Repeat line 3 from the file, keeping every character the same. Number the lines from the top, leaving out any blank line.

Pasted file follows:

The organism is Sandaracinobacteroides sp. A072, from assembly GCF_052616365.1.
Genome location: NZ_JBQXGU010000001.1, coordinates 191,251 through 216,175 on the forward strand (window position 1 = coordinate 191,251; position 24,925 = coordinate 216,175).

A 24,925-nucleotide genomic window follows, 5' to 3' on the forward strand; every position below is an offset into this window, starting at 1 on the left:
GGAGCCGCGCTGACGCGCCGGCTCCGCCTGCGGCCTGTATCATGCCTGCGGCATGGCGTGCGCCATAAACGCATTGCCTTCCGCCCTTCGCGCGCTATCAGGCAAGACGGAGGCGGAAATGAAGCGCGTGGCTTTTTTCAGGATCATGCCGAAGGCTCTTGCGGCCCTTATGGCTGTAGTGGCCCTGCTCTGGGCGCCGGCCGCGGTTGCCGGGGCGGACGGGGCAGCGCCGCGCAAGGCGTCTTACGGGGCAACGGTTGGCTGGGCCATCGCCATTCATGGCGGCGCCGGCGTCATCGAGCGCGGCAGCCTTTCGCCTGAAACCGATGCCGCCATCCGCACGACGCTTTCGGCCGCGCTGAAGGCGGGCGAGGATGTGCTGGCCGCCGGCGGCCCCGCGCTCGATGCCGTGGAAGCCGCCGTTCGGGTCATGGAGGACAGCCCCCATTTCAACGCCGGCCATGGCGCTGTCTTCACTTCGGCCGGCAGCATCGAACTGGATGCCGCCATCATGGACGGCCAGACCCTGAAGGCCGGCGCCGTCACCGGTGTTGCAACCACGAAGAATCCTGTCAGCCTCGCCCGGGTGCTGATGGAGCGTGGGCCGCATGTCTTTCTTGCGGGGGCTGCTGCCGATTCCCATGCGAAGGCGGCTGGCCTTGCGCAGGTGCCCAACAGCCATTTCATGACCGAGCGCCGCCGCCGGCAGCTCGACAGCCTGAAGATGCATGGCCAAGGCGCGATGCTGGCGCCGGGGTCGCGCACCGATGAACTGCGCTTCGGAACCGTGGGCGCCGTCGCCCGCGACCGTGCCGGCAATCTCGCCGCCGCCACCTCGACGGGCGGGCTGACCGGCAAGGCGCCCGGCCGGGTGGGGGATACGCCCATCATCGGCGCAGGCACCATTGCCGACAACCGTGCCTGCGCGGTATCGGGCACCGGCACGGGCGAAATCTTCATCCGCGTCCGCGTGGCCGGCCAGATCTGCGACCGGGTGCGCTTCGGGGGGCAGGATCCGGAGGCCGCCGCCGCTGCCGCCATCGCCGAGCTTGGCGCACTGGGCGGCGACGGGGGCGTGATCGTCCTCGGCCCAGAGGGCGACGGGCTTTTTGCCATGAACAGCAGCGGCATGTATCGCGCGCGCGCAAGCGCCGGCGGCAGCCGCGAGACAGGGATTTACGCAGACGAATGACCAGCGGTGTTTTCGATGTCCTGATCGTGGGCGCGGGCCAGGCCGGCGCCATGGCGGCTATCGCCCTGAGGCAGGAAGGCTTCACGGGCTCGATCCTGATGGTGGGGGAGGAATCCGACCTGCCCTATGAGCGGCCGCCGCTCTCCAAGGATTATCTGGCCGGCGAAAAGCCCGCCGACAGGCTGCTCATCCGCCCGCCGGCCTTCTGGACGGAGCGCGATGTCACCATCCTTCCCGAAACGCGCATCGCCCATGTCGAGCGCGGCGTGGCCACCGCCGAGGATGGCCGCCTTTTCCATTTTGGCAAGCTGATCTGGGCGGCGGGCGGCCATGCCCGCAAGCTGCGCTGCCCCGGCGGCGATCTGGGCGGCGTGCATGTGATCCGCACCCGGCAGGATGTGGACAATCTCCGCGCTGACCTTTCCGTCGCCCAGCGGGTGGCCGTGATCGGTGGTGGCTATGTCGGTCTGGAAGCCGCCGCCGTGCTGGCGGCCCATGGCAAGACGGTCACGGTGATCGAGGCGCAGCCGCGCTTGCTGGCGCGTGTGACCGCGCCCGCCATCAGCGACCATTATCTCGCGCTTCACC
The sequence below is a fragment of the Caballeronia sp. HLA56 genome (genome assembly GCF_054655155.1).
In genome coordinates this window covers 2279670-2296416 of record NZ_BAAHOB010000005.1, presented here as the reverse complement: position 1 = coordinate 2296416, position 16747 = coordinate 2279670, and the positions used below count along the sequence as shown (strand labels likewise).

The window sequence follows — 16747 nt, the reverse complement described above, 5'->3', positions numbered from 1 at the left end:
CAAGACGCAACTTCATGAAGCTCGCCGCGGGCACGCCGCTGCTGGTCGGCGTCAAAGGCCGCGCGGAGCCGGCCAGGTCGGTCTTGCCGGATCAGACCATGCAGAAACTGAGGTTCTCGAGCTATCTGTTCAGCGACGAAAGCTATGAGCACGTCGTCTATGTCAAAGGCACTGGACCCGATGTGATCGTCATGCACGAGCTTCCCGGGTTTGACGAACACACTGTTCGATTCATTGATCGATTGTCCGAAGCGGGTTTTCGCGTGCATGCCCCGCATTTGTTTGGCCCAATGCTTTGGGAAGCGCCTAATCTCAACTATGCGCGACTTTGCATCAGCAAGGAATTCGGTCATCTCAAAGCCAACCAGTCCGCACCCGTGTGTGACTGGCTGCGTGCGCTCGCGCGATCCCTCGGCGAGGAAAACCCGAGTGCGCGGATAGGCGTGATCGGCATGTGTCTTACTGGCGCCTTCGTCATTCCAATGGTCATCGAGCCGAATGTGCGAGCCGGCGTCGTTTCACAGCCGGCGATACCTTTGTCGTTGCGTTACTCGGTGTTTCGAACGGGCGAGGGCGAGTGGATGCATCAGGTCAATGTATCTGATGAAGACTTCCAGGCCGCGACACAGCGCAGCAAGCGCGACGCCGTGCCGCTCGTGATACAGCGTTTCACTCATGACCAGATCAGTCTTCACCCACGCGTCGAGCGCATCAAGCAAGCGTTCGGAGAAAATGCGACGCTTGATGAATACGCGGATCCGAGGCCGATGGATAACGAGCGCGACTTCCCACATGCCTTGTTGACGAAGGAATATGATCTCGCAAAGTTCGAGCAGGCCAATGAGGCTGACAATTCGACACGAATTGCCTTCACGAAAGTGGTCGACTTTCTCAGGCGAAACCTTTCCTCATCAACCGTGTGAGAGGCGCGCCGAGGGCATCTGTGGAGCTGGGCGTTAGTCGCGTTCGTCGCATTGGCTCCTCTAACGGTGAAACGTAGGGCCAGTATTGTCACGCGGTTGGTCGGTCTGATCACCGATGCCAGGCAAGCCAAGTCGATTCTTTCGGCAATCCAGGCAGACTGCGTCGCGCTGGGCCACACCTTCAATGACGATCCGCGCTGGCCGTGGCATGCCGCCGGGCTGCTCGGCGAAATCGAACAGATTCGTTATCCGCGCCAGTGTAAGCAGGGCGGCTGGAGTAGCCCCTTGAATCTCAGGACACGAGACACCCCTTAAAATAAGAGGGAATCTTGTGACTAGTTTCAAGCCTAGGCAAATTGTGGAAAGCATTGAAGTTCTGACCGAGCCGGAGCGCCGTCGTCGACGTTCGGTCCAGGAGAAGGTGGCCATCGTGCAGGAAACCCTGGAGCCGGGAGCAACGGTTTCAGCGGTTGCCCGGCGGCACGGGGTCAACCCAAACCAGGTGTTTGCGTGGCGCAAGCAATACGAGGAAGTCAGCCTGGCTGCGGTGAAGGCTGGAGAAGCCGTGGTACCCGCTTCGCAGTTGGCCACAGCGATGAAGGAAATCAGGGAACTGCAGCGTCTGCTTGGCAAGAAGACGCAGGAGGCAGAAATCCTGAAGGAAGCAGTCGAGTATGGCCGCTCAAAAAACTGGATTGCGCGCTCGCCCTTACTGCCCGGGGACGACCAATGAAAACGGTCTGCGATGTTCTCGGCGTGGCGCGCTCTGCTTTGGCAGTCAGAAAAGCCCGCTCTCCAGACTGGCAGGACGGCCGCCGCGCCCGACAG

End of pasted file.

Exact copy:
A 24,925-nucleotide genomic window follows, 5' to 3' on the forward strand; every position below is an offset into this window, starting at 1 on the left: